Color has long played an important role in railway transportation. Consider the former prevalence of dark green heavyweight passenger cars, red cabooses, and rusty brown boxcars. Don’t forget the official corporate colors of different railway companies — Canadian Pacific’s deep burgundy, or Union Pacific’s bright yellow, or Missouri Pacific’s dark blue. These colors, though, are not stable; corporate images change, company identities fade away through merger. Sometimes new colors emerge, and come to define an entire era. Such is the case with safety orange. Few other colors so clearly define contemporary railroading.
“Safety orange,” for those who do not know it already by sight, is a color that appears to have its own luminosity, even in broad daylight. It is also known as “blaze orange,” and worn as a safety precaution by hunters, fishermen, and other outdoors enthusiasts. The true fluorescent version of the color is sometimes referred to as Day-glo orange, a trademarked term that, like Kleenex, now seems universal.
Railroads have used orange for more than a century, of course. Interurban electric railways often painted their equipment bright orange, so that the color came to be known, for a while, as “traction orange.” The Southern Pacific, meanwhile, began painting orange end stripes on its diesel switchers as far back as 1947, in a scheme colloquially known as “tiger stripe.” In both cases, the brightness of the color was meant to increase the visibility of rail equipment as a safety measure.
Contemporary use of safety orange, however, traces back to the later introduction of fluorescent paints by brothers Joseph and Robert Switzer in the 1930s. Paints that “fluoresce,” in the simplest terms, seem to amplify the light that strikes them, thus appearing to glow. World War II provided opportunities to demonstrate the pragmatic value of the Switzer’s fluorescing paints. Applications included extending night operations on aircraft carriers through luminescing deck markings to use in clothing as way to distinguish allied forces from the enemy.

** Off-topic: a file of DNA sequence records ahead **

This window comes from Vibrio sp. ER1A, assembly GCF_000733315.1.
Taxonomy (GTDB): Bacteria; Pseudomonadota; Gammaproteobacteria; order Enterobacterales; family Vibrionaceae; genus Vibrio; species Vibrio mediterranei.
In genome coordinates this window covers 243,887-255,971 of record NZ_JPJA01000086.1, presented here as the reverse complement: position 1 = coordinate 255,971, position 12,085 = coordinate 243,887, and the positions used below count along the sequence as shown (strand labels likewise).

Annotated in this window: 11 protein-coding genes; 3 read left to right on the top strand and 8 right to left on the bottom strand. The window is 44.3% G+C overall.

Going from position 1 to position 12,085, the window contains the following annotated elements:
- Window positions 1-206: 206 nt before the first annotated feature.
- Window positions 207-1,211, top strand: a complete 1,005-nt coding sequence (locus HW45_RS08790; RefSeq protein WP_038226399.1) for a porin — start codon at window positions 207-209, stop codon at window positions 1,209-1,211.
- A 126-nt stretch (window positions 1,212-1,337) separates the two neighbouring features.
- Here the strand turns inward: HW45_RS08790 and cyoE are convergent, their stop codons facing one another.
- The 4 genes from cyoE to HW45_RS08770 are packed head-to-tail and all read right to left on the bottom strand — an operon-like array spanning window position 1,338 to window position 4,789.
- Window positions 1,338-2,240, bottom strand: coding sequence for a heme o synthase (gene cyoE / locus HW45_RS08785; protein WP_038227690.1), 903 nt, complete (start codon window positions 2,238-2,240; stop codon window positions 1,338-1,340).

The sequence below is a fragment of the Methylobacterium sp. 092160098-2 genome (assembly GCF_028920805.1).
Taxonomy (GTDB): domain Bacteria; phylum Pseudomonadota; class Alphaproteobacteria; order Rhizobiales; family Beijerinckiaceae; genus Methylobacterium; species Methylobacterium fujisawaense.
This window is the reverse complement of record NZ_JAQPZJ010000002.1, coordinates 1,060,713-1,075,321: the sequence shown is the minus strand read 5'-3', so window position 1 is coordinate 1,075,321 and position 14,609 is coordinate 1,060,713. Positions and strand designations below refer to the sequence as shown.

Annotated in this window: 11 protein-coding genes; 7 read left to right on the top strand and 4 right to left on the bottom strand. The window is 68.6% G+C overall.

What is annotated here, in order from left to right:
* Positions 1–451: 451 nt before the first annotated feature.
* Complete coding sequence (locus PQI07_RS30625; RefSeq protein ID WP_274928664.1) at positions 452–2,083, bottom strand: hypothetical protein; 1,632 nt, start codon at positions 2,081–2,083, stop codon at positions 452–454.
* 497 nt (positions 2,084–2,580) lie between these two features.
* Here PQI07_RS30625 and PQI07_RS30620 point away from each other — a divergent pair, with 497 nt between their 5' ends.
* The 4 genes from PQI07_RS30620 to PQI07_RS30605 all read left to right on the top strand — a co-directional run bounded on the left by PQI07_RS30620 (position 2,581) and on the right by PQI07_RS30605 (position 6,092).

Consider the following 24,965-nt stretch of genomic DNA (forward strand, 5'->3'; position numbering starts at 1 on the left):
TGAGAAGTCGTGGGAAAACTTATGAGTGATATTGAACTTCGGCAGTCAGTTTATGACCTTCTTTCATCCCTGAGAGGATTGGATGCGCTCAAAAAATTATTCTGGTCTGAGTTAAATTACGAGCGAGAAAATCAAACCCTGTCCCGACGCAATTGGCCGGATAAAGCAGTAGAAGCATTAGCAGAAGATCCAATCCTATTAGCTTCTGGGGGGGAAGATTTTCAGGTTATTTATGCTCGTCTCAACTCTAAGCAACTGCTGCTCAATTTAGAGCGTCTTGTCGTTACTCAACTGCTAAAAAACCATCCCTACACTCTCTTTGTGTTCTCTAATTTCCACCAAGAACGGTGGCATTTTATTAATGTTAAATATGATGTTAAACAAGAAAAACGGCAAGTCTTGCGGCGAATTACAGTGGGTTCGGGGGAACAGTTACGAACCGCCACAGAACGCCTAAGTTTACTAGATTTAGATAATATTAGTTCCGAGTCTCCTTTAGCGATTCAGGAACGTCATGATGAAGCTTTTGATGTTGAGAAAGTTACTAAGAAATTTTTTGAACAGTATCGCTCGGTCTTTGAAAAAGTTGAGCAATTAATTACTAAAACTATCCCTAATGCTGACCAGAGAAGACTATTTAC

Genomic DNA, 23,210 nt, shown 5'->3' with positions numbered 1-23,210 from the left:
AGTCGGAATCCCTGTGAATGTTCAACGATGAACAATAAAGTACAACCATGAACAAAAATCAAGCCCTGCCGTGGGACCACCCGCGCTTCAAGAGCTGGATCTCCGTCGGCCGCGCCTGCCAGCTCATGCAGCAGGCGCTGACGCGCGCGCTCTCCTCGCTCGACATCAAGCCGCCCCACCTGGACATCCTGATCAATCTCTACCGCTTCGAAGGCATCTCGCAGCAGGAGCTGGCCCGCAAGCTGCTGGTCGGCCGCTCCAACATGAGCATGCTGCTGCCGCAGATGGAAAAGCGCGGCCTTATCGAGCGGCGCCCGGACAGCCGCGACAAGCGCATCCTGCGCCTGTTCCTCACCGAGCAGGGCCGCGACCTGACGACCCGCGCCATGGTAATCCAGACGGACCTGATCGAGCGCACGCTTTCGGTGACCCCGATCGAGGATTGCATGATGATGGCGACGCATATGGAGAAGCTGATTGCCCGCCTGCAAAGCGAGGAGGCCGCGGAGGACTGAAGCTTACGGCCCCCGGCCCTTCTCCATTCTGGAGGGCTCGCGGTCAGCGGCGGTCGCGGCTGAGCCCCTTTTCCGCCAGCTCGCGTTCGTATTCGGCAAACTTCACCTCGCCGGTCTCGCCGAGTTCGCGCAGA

Fast forward to the 1960s, when several Class I railroads began to modernize. During this time, computerization began to be adopted, and handwritten switch lists on heavy cardstock began to be replaced by computer-generated lists printed on flimsy paper. Liable to water and dirt damage, some companies began to issue glorified page protectors, often bearing railroad markings. Somewhere along the way, someone got a bright idea — include a card the same size as the protector, printed in bright, fluorescent orange. With this addition, the switch list holder also became a daytime signal device, much as a lantern was at night. Eventually, these orange inserts became integrated with the holder itself by using dyed plastic for one side. Given their eye-popping visual qualities, these holders were sometimes called “flashcards.”
After the introduction of flashcards, safety orange (in both plain and fluorescing forms) spread throughout the industry. The bodies of plastic switch lanterns was a natural next step. Then came radio belts, gloves, and even hats. Starting in the U.K. in the 1960s, then spreading to North America, safety orange clothing has become commonplace, from vests worn over other clothes to whole jumpsuits made of orange nylon. Where once the blue and white of hickory stripe or the solid blue of denim ruled, the color of work is now orange. More recently, workwear is transitioning to green or yellow, further brightening the “high-viz” spectrum. While cars and locomotives may sport any number of colors, to my mind it is safety orange that represents the craft of today’s railroaders.
—Consulting Editor ALEXANDER BENJAMIN CRAGHEAD is a transportation historian, photographer, artist, and author.